"Immersion in the life of the world, a willingness to be inhabited by and to speak for others, including those beyond the realm of the human, these are the practices not just of the bodhisattva but of the writer." --Jane Hirshfield

Tuesday, December 29, 2009

Books to Live Without?

"Is a gentleman’s library of floor-to-ceiling bookshelves anything more than a vanity?" -- Billy Collins, former Poet Laureate of the U.S.

Well, um. This article at the NY Times blogs has a few philosophies of weeding through books, and one holdout who refuses to get rid of any (Joshua Ferris, whose latest, The Unnamed, is on my to-read shelf), but vanity? Books I've read work as mnemonics for me. Not sure I'd remember them as well if I didn't keep them. The co-owner of The Strand in New York says honestly that it's a matter of how much space you have, and if you haven't got it, to send your books to him.

So do I need to get rid of some books or can I just get a bigger house? I have culled through books in the past before moves. It's never pleasant. I seldom miss what I toss, tho I have replaced a few discards.

And I do have a fantasy of a permanent residence with lots of storage space.

Are the English Human, Lesbian Horse Stories

and my personal favorite, Ductigami. At Abebooks, Literary Oddities.

Sunday, December 13, 2009

The Collective Conscious, or, Mind-Blowing Massive Math

In January, Timothy Gowers, a professor of mathematics at Cambridge and a holder of the Fields Medal, math's highest honor, decided to see if the comment section of his blog could prove a theorem he could not.

In two blog posts he proposed an attack on a stubborn math problem called the Density Hales-Jewett Theorem. He encouraged the thousands of readers of his blog to jump in and start proving. Mathematics is a process of generating vast quantities of ideas and rejecting the majority that don't work; maybe, Gowers reasoned, the participation of so many people would speed the sifting.

Six weeks later, the theorem was proved.

By now we're used to the idea that gigantic aggregates of human brains — especially when allowed to communicate nearly instantaneously via the Internet — can carry out fantastically difficult cognitive tasks, like writing an encyclopedia or mapping a social network. But some problems we still jealously guard as the province of individual beautiful minds: writing a novel, choosing a spouse, creating a new mathematical theorem. The Polymath experiment suggests this prejudice may need to be rethought. In the near future, we might talk not only about the wisdom of crowds but also of their genius.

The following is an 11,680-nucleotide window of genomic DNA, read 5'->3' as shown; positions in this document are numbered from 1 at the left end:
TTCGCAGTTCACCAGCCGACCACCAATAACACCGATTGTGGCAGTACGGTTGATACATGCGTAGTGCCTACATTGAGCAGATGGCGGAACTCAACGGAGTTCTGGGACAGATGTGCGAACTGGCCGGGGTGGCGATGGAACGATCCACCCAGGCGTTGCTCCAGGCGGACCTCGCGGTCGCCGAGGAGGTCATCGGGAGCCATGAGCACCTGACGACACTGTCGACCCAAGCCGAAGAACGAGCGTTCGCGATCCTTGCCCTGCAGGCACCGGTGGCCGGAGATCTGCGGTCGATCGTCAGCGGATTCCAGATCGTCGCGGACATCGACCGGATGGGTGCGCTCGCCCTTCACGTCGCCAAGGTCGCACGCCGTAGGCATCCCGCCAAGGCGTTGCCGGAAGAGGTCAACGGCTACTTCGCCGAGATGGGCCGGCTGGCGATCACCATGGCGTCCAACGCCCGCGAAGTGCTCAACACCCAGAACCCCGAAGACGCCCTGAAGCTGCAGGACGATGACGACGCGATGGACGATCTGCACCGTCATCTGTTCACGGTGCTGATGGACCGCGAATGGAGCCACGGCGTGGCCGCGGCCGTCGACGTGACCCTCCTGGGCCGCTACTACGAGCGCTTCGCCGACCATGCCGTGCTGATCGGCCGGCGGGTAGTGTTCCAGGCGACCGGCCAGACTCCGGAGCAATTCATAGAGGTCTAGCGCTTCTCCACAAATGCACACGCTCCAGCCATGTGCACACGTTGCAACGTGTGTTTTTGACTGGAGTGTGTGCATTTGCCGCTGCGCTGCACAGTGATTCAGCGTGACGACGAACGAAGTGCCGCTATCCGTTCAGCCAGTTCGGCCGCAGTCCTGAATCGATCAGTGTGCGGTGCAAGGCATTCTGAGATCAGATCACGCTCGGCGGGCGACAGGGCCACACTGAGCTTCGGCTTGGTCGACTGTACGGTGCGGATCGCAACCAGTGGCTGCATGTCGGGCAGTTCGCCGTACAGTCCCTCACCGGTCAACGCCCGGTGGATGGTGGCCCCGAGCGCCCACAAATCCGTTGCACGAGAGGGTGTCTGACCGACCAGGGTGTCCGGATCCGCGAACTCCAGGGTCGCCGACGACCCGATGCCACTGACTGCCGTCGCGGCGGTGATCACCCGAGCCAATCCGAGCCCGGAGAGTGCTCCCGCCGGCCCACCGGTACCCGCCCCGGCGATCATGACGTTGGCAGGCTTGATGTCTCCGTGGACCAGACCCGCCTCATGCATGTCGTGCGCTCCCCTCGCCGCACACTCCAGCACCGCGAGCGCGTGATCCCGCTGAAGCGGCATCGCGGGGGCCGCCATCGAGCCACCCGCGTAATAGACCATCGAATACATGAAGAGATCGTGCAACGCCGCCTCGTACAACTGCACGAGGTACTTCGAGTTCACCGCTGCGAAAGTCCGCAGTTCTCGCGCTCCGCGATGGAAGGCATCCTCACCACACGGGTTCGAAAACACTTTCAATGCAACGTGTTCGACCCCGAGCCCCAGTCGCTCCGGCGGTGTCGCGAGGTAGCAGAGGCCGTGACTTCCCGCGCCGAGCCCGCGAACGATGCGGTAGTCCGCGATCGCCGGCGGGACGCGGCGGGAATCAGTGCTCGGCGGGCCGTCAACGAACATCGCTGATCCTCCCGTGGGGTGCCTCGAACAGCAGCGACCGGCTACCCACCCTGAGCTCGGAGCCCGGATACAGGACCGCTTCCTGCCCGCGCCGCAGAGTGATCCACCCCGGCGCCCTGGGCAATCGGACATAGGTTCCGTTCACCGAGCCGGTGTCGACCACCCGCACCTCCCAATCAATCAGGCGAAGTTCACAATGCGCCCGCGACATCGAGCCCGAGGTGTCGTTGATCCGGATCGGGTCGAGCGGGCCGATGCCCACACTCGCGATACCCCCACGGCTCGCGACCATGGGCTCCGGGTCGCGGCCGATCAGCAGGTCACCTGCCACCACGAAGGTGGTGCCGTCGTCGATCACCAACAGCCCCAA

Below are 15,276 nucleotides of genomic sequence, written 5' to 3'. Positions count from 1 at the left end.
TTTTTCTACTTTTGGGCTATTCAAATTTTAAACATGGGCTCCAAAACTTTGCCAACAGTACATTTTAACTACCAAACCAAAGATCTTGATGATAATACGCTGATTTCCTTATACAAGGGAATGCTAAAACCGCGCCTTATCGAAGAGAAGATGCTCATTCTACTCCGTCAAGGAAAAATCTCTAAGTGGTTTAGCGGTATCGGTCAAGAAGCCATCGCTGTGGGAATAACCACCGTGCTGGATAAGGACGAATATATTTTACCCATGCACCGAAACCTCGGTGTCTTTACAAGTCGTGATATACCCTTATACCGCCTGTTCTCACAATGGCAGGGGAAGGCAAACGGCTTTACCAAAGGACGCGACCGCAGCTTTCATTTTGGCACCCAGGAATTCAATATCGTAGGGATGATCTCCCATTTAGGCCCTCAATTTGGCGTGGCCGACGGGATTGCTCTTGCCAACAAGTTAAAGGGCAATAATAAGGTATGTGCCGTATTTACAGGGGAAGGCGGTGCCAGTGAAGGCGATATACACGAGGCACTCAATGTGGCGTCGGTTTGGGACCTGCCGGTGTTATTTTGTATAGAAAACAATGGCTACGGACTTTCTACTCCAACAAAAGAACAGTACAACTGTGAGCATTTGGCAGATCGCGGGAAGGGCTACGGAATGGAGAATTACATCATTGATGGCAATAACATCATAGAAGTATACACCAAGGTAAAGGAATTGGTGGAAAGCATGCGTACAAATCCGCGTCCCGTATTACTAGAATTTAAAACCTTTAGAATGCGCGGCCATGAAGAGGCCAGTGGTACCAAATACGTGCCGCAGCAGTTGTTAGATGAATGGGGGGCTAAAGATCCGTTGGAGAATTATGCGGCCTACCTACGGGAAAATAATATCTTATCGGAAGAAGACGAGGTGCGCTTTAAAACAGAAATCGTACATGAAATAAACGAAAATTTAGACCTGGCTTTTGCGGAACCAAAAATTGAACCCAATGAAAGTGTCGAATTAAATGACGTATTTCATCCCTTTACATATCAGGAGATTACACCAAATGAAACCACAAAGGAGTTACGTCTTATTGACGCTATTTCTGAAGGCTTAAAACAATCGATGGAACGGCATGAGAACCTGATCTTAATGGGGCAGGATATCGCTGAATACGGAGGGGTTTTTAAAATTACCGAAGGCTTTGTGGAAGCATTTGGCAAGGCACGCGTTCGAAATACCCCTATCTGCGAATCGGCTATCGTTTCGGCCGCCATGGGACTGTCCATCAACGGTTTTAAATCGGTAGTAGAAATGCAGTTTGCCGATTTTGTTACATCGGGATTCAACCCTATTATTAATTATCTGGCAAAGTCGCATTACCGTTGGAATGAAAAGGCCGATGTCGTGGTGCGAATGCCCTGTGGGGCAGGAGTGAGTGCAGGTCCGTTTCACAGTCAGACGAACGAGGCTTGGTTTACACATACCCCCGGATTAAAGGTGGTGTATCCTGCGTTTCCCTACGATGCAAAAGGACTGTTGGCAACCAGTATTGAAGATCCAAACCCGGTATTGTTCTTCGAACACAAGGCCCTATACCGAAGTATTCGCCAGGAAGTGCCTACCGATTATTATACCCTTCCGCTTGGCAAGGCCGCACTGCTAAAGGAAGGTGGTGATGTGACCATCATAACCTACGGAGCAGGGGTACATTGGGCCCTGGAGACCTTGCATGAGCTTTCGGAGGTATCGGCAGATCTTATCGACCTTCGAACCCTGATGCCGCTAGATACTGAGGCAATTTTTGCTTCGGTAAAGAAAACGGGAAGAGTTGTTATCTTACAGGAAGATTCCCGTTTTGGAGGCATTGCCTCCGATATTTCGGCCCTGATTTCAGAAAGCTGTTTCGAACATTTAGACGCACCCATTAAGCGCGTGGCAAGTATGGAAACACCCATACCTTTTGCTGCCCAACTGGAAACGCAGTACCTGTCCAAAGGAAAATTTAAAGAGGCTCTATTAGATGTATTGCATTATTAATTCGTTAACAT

From the NY Times Year in Ideas.

But bear in mind that this crowd consisted of at least one other Fields medalist in addition to Gowers. I'm not sure I ever had the prejudice that mathematical theorems were as privately arrived at as spousal choices, but this sounds amazing, anyway, the connection of (eventually) all our minds.

Department of Dinosaurishness

Did crotchety old penmanship aficionados claim that the typewriter destroyed writing? So why do crotchety old typewriter users think that ebooks and the computer will?

For that matter, we should all be chiseling words into stone. Then, we'd be sure only to say what we mean. None of this papery, verbose stuff.

At the Guardian.

Pissy Moods Are Good for Your Writing

Research shows that irritable moods spur creativity. But, don't get too depressed.

Saturday, December 12, 2009

Kindle for PC

Does everyone know you can get a free download from Amazon to read Kindle books on your PC. You don't have to have a Kindle.

I just found out...tempting, and interesting that publishers make the same money from e-books as from hardcovers. I still like paperbacks, tho.

*Sits on hands, does not press download key...yet*

Also interesting is this multimedia reader, Blio.

Saturday, December 5, 2009

E-books = the future?

Thanks to Nathan Bransford (see sidebar) for this link to predictions about the future of e-books.

I agree that the prices for e-readers will most likely come way down, but $99 (his breakthrough price point) is still a bit high for me with e-books costing almost as much as paperbacks. Maybe if e-tailers run a program of, buy 10 e-books, get a free reader? Kind of like convenience stores around here do with gallons of milk. Otherwise, I'll be bidding on ebay, hoping to win an e-reader for, oh, $19.99.

Cormac McCarthy's typewriter goes for $254k

And it doesn't even work that well any more, five million words later.

Friday, December 4, 2009

Recycle those old phone booths

I think this is a great idea, altho in my town, we have a lot of options: the library, the library used book sales, where people often buy and then re-donate books, and the laundromat across the street from the library, which is also an informal book and periodicals exchange locale.

Still, I like the idea of book kiosks scattered about. Forget what you were driving to the mall for? Pull over and read a quick story or chapter, then on your way.